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Authors: Baccheschi, P.* 
Margheriti, L.* 
Steckler, M.S.* 
Title: Seismic anisotropy and subduction in Southern Italy
Issue Date: 4-Jun-2007
Keywords: Seismic anisotropy
SKS shear wave splitting
subduction zones
Subject Classification04. Solid Earth::04.06. Seismology::04.06.07. Tomography and anisotropy 
04. Solid Earth::04.06. Seismology::04.06.09. Waves and wave analysis 
04. Solid Earth::04.07. Tectonophysics::04.07.02. Geodynamics 
04. Solid Earth::04.07. Tectonophysics::04.07.06. Subduction related processes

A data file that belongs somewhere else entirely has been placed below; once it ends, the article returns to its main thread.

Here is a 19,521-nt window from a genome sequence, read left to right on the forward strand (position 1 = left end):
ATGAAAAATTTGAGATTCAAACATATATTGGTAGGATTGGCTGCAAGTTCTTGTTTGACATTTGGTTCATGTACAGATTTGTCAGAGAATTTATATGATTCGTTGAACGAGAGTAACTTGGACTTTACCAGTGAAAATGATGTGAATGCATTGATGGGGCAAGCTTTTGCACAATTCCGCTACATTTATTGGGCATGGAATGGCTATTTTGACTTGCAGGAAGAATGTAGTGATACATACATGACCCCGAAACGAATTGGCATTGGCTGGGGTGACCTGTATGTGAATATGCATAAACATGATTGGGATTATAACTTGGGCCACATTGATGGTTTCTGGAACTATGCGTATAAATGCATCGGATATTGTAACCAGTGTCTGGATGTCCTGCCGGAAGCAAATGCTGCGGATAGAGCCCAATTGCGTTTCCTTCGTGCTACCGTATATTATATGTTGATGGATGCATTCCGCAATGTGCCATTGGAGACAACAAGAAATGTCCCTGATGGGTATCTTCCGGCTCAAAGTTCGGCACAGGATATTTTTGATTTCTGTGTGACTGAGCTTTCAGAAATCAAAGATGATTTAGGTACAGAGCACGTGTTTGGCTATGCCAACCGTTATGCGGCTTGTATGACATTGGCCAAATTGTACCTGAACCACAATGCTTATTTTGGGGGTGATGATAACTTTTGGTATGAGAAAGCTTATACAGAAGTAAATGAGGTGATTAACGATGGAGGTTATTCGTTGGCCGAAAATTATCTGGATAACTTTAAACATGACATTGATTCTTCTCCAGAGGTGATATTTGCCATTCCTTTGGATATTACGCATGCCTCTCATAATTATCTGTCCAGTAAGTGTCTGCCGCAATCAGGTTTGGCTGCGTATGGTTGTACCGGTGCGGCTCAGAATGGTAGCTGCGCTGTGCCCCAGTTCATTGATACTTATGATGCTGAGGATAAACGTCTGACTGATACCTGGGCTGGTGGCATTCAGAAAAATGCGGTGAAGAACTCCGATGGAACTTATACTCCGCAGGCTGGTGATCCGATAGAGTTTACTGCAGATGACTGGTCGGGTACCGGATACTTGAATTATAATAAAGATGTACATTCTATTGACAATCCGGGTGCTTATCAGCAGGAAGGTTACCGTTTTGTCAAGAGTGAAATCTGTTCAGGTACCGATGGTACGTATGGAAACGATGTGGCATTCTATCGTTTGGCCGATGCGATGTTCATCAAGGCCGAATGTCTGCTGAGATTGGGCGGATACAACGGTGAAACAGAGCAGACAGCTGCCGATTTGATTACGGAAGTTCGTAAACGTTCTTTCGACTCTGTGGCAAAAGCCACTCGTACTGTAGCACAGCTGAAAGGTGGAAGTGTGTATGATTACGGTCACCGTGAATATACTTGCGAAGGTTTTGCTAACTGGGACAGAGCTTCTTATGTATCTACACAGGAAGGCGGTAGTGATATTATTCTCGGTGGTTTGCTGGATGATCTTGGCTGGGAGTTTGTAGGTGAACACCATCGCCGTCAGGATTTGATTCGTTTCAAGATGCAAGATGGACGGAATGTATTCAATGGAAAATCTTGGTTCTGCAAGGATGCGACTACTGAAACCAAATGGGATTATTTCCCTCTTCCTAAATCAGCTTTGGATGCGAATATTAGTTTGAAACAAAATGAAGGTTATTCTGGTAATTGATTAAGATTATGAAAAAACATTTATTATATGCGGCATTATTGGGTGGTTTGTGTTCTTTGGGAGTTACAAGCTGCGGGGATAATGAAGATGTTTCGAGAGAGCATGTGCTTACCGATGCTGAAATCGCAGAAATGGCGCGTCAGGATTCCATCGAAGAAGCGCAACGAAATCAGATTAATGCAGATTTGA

Abstract: In the current work we present a large collection of shear wave splitting measurements in the Calabrian Arc-Tyrrhenian basin subduction system. For our analysis we used earthquakes recorded from 2003 to 2005 at the CAT/SCAN temporary network and at the INGV national network. The dataset consists of SKS teleseismic phases (earthquakes with delta 87° - 112° and magnitude greater than 6.0) and of local S phases (events deeper than 150 km). We used the method of Silver and Chan to obtain the splitting parameters: fast direction (φ) and delay time (δt). Shear wave splitting results reveal the presence of a strong seismic anisotropy with a complex pattern of fast directions in the subduction system below the region. The SKS fast polarization directions define three anisotropic domains which correspond to the three different geological and geodynamic regions: the Calabrian Arc domain with fast directions oriented NNE-SSW;the Southern Apennines domain with fast directions oriented NNW-SSE and the Apulian Platform domain with fast directions oriented almost N-S in the northern part and ENE-WSW in the southern. The large number of splitting parameters evaluated for events coming from different back-azimuth allow us to hypothesize the presence of a depth dependence anisotropic structure in each of the identified domains and to constrain at 50 km depth the upper limit of the anisotropic layer. We interpret the trench-parallel φ observed in Calabrian Arc and in Southern Apennines as a mantle flow below the slab, likely due to the pressure induced by the retrograde motion of the slab itself. The pattern of trench perpendicular φ in the Apulian Platform seems to be not a direct result of the roll-back motion of the slab and may be explained as frozen-in lithospheric anisotropy or as asthenospheric flow deflected by the complicated structure of the Adriatic microplate. Results obtained with S phases show an extremely complex pattern of fast directions and delay times. These last measures are mainly located in the south-eastern sector of the Tyrrhenian Sea in correspondence of the high velocity body imaged at 150 km depth by the tomography. We related this strong fast directions variability inside the slab to the complex structure of the slab itself. The variable pattern of SKS and S splitting measurements suggest the presence of a local scale mantle flow strongly controlled by the geometry and motion of the anisotropic slab.
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